On May 3, 1911, Mr. Nelson married Miss Theresa A. Anderson, of  Minneapolis, Minnesota, a daughter of Gustave A. Anderson.  Mr. and Mrs.  Nelson reside in a handsome home at No. 427 South Boone street, where  they often entertain their many friends.  They are members of the  Swedish Lutheran church and interested in its work.  Politically Mr.  Nelson preserves independence, giving his vote to the candidates whom he  considers best fitted for the office irrespective of party affiliation.   Fraternally he is a member of the Benevolent Protective Order of Elks  and popular in that organization.  He is a public-spirited citizen who  promotes enterprise wherever and whenever possible and who in a quiet  way has done his share for the development of his city.   

Oscar A. Nelson, who controls most of the stock of the McCune Shoe  Company of Boone, is one of the city's most successful merchants,  serving at present as secretary and treasurer of this firm.  He was born  in Rockford, Illinois, November 3, 1868, and is a son of Andrew and Elna  (Anderson) Nelson.  The paternal grandfather was Nels Torkelson, whose  wife died when the father of our subject was in his infancy.  The  grandfather, a widower, came to the United States, landing in New York,  whither his son Andrew had preceded him one year before, locating  shortly afterward in Rockford, Illinois.  In 1868 Andrew Nelson came to  Montana City, as it was then called - now Boone - and there he was  joined by his father and his four other children.  The grandfather was a  tailor by trade and already well along in years when he came to this  country.  After locating in Boone he followed his trade to some extent  and died there in 1880.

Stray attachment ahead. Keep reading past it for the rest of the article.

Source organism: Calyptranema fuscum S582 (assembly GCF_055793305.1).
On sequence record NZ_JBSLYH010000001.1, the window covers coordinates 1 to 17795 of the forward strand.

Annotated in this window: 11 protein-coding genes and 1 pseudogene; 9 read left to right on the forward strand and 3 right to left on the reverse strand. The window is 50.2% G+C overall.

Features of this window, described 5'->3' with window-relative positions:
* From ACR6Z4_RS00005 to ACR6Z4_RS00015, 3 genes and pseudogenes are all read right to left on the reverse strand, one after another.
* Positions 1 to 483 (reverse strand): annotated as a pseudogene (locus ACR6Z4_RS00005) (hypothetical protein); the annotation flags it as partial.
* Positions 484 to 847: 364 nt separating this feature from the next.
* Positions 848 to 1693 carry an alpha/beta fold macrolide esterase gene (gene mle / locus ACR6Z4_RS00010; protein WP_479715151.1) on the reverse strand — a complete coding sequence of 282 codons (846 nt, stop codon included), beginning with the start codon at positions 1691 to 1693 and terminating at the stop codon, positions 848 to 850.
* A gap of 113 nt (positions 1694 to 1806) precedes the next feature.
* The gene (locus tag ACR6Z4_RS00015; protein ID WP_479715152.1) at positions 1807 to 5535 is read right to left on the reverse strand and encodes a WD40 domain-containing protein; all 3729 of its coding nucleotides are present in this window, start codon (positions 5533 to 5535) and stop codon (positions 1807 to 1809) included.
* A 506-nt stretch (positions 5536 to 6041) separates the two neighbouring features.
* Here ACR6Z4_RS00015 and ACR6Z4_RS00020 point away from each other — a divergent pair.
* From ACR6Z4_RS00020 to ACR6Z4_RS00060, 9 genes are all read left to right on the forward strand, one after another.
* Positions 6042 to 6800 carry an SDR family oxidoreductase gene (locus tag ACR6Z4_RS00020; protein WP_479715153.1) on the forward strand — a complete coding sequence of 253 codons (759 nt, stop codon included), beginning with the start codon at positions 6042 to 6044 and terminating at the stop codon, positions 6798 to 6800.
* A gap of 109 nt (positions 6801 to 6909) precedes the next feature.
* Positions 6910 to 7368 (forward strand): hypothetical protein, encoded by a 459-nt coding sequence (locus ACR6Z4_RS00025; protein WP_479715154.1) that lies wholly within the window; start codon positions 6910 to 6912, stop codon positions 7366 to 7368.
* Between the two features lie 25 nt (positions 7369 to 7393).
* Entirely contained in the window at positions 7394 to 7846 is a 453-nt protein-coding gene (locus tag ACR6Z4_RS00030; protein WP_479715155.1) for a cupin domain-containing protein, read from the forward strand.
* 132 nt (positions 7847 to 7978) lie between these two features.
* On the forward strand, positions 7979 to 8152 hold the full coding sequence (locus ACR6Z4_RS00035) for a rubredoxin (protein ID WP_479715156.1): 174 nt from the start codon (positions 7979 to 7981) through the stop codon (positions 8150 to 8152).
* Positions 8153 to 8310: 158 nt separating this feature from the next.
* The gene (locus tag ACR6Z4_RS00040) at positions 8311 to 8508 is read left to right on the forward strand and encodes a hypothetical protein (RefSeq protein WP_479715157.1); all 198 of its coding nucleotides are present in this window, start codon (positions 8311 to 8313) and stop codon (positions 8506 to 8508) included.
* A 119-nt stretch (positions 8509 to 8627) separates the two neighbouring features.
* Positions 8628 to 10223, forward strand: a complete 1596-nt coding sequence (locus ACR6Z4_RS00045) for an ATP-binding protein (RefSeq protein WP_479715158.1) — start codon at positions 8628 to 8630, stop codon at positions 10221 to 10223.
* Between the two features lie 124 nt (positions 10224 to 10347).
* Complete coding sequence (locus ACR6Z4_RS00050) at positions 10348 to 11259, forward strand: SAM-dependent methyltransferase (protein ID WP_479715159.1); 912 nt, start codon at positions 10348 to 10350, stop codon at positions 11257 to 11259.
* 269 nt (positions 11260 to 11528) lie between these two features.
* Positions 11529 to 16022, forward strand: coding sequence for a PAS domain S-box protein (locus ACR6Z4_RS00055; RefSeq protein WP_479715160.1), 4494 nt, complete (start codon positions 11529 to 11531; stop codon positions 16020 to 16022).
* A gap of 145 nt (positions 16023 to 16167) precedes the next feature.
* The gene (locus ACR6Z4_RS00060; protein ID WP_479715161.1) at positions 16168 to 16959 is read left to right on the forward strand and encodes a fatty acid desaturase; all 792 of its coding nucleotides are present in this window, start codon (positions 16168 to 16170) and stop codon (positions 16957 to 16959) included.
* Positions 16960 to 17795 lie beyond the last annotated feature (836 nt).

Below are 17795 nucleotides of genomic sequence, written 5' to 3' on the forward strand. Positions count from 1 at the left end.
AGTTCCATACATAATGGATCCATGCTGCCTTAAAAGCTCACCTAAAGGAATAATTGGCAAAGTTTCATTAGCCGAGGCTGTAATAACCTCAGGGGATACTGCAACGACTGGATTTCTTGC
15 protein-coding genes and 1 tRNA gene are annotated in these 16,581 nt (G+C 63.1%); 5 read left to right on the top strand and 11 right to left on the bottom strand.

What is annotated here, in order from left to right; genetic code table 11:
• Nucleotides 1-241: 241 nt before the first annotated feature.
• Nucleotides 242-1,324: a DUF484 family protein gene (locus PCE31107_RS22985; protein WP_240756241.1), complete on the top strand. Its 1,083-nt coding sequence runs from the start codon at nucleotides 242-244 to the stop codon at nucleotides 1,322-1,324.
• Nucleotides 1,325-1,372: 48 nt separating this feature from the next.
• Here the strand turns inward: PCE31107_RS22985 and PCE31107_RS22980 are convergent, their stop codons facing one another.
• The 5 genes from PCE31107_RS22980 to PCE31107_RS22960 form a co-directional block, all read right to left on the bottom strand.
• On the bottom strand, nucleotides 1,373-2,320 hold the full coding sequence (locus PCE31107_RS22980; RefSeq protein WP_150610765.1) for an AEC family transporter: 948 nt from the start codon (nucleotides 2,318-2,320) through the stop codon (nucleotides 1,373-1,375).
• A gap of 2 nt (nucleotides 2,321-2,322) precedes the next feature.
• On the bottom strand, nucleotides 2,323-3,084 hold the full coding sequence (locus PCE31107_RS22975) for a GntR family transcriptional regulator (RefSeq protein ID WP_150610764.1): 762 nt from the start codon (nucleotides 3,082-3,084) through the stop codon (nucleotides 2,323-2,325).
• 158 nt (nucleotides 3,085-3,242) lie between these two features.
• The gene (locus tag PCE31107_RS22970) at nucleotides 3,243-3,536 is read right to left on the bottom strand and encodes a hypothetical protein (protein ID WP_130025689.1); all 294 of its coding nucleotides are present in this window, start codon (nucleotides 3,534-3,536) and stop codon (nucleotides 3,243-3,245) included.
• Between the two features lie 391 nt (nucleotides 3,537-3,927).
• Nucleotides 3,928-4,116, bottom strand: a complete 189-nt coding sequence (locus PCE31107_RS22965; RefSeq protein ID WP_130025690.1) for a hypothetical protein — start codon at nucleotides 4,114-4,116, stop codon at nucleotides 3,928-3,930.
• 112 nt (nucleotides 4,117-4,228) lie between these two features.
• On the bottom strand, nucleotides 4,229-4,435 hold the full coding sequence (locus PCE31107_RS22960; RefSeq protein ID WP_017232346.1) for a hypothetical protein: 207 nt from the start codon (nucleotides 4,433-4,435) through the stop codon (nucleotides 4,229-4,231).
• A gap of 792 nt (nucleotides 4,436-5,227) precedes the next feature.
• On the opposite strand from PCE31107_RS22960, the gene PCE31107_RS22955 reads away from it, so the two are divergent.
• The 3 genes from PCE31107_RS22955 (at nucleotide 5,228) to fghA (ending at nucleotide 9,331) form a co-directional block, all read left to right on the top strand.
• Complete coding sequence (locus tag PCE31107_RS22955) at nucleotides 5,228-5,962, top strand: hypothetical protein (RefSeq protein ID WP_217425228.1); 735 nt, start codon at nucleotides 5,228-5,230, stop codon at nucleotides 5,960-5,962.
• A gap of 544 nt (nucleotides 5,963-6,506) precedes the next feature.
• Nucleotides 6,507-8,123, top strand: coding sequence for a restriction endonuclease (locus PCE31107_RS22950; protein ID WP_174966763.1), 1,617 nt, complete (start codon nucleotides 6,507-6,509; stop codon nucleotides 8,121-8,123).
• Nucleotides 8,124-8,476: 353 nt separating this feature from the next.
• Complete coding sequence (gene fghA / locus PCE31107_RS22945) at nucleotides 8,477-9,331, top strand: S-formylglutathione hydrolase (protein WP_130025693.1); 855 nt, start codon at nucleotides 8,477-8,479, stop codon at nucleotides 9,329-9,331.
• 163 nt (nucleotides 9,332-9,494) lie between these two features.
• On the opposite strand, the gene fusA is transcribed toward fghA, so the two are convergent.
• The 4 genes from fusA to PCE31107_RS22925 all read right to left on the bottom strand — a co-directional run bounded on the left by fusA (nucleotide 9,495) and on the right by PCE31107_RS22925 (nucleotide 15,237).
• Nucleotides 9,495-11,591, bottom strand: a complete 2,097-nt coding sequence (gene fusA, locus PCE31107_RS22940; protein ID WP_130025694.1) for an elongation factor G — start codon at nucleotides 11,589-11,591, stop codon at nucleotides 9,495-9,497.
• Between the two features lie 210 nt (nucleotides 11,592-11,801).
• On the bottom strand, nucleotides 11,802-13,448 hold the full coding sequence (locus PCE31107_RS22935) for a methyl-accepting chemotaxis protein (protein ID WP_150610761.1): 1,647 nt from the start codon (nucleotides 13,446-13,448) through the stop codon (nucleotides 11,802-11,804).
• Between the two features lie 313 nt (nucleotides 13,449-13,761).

Andrew Nelson learned the trade of a tailor in Sweden, where he attended  the common schools in the acquirement of an education.  He remained  throughout his life in the tailoring business and died July 17, 1912.   He married in Sweden Miss Elna Anderson, who came to the United States  with him and who passed away in Boone, May 27, 1913.  All of their  children were born in this country.  The parents were members of the  Swedish Evangelical Mission church, of which the father was a charter  member and in which he served as deacon and trustee.  He was an adherent  of the republican party until a few years prior to his death, when he  became an independent, giving his support to such candidates as he  considered best adapted for the office to which they aspired without  regard to party dictates.